What’s The Real Future For Grizzlies In Greater Yellowstone?


Say the words “grizzly bear” in a crowded room and you’re bound to attract
attention. Indeed, in America grizzlies are synonymous with Yellowstone
National Park.

For 35 years, Dr. Christopher Servheen was on the front lines of trying to
save grizzly bear populations in the Lower 48 states. The fact that grizzlies were
brought back from the brink in Yellowstone and the surrounding ecosystem,
thanks to hard work from a wide array of advocates and the protective might of the federal Endangered Species Act, ranks among the greatest wildlife conservation
success stories in history. Many consider it a miracle.

In the past, Servheen supported efforts to remove grizzlies from federal
protection and hand management over to the states, which have expressed an ardent
desire to bringing back controversial sport hunting of these iconic animals. But today, Dr.
Servheen, now retired from the U.S. Fish and Wildlife Service and serving as
president and board chair of the Montana Wildlife Federation, has expressed
serious concerns about perceived setbacks to bear recovery.

In addition to what he considers alarming legislation passed by states,
an unforeseen acceleration in private land development and rising levels of
outdoor recreation are jeopardizing habitat once thought secure for grizzlies
to inhabit, he says. While some once saw an expanding grizzly population in Greater
Yellowstone capable of naturally dispersing into old homelands and eventually becoming connected with bear populations from the north, Servheen is worried about development
trends and politically driven hostility toward grizzlies and wolves.

On February 1, 2023 at the Emerson Cultural Center’s Crawford Theater in
Bozeman, Dr. Servheen will join Mountain Journal founder Todd Wilkinson in a
presentation of compelling imagery and conversations about grizzlies in Greater
Yellowstone and the Northern Rockies. It’s the first major public appearance
Servheen has made in Bozeman since he retired from his role as the Fish and
Wildlife Service’s national grizzly bear recovery coordinator in 2016. He was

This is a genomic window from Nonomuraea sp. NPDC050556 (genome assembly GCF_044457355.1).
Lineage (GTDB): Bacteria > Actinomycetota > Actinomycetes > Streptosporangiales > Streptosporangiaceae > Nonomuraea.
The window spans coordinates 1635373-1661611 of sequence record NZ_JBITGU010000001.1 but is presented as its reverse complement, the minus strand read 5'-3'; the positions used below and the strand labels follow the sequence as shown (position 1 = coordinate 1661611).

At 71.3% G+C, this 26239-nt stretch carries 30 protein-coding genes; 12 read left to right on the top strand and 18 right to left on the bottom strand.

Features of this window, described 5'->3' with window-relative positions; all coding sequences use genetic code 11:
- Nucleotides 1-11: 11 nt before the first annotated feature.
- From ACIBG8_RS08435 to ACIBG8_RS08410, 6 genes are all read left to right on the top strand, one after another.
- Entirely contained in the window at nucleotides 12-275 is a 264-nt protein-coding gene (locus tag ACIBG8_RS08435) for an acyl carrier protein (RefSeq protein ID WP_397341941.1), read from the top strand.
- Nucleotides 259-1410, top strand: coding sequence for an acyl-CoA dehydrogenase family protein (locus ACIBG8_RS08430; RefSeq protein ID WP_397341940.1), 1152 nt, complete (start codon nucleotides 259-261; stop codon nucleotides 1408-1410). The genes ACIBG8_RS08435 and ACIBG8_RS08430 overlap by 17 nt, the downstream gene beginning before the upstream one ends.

the first person to hold that high-profile post following Greater Yellowstone grizzlies
being listed as a threatened species in 1975.

This special live event, hosted by Gallatin Valley Earth Day and sponsored
by the Gallatin Wildlife Association, is free to the public. Advance tickets can be
secured through Gallatin Valley Earth Day’s registration portal by clicking here. The evening begins
promptly at 7 p.m. and doors to the theater open at 6 p.m. It is an evening that
is friendly for young nature lovers.

This special live event, hosted by Gallatin Valley Earth Day and sponsored by the Gallatin Wildlife Association, is free to the public. Advance tickets can be secured through Gallatin Valley Earth Day’s registration portal by clicking here.

For those who cannot make it to Bozeman, the event will be live-streamed.
Check Mountain Journal’s Facebook page for more information.  

Not only will Dr. Servheen’s perspective be informative for all who care
about the Greater Yellowstone Ecosystem and the role grizzlies play as true emblems
of wildness, but it is especially timely. Growth issues and the
industrialization of outdoor recreation are on many minds. The grizzly, Servheen says, is a bellwether. Right
now, new bills are moving through state legislatures and there are
controversial political attempts afoot in Washington, D.C. to force grizzly bear
delisting.

One topic sure to come up is that of famed Jackson Hole Grizzly 399 and her incredible legacy as a mother bear who has two dozen descendants in her bloodline. If she emerges from the den this spring, she will be 27 years old.

One topic sure to come up is that of famed Jackson Hole Grizzly 399 and her incredible legacy as a mother bear who has two dozen descendants in her bloodline. If she emerges from the den this spring, she will be 27 years old. “Among the Sage—399 and Quadruplets” is a photograph by Thomas D. Mangelsen, used with permission. To see more Mangelsen’s amazing images of bears and other species, go to mangelsen.com

Servheen’s resume with bear conservation is extensive. He presently is an adjunct professor at the
University of Montana in Missoula, he was the team leader for efforts to try to
hasten reintroduction of grizzlies to the Bitterroot mountains, and, as former
co-chair of the IUCN’s bear specialist group, he consulted on conservation involving
recovery of different bear species around the world. One of his assignments was
investigating the illegal trade in bear parts in Asia and their use in traditional medicine.

For his part, Wilkinson has written about grizzly bear issues in Greater
Yellowstone for 35 years. Besides MoJo, his
work has appeared in National Geographic and The Guardian. Wilkinson is author
of the more recent book, “Ripple Effects: How to Save Yellowstone and America’s
Most Iconic Wildlife Ecosystem” which features a chapter on grizzly recovery
titled “To Kill A Grizzly.” He also is author of the award-winning book, “Grizzlies
of Pilgrim Creek: An Intimate Portrait of 399, the Most Famous Bear in Greater
Yellowstone,” featuring the images of
Jackson Hole nature photographer Thomas D. Mangelsen. A sequel to that book is
due out this summer.

EDITOR’S NOTE: Read more about what Dr. Servheen has written and said about grizzlies in essays that have appeared in Mountain Journal by clicking the links below.


Source : https://newslanes.com/2023/01/26/whats-the-real-future-for-grizzlies-in-greater-yellowstone/

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